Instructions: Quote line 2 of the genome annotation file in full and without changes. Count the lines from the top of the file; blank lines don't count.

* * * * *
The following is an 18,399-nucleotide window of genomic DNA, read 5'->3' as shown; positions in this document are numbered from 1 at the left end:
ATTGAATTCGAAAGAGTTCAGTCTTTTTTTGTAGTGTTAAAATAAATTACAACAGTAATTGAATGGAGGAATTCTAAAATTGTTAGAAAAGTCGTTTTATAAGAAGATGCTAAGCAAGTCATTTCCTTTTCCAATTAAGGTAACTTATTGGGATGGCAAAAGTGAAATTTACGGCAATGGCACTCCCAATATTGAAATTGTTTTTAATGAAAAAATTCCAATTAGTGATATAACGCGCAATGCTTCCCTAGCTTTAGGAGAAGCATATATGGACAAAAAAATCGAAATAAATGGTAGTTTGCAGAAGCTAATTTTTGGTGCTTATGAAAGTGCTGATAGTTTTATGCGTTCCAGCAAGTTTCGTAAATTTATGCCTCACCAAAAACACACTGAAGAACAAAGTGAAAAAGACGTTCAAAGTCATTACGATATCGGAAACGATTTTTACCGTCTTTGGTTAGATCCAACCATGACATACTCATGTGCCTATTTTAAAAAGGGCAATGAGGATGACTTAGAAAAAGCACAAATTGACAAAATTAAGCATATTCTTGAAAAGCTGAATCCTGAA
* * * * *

ATTGAATTCGAAAGAGTTCAGTCTTTTTTTGTAGTGTTAAAATAAATTACAACAGTAATTGAATGGAGGAATTCTAAAATTGTTAGAAAAGTCGTTTTATAAGAAGATGCTAAGCAAGTCATTTCCTTTTCCAATTAAGGTAACTTATTGGGATGGCAAAAGTGAAATTTACGGCAATGGCACTCCCAATATTGAAATTGTTTTTAATGAAAAAATTCCAATTAGTGATATAACGCGCAATGCTTCCCTAGCTTTAGGAGAAGCATATATGGACAAAAAAATCGAAATAAATGGTAGTTTGCAGAAGCTAATTTTTGGTGCTTATGAAAGTGCTGATAGTTTTATGCGTTCCAGCAAGTTTCGTAAATTTATGCCTCACCAAAAACACACTGAAGAACAAAGTGAAAAAGACGTTCAAAGTCATTACGATATCGGAAACGATTTTTACCGTCTTTGGTTAGATCCAACCATGACATACTCATGTGCCTATTTTAAAAAGGGCAATGAGGATGACTTAGAAAAAGCACAAATTGACAAAATTAAGCATATTCTTGAAAAGCTGAATCCTGAA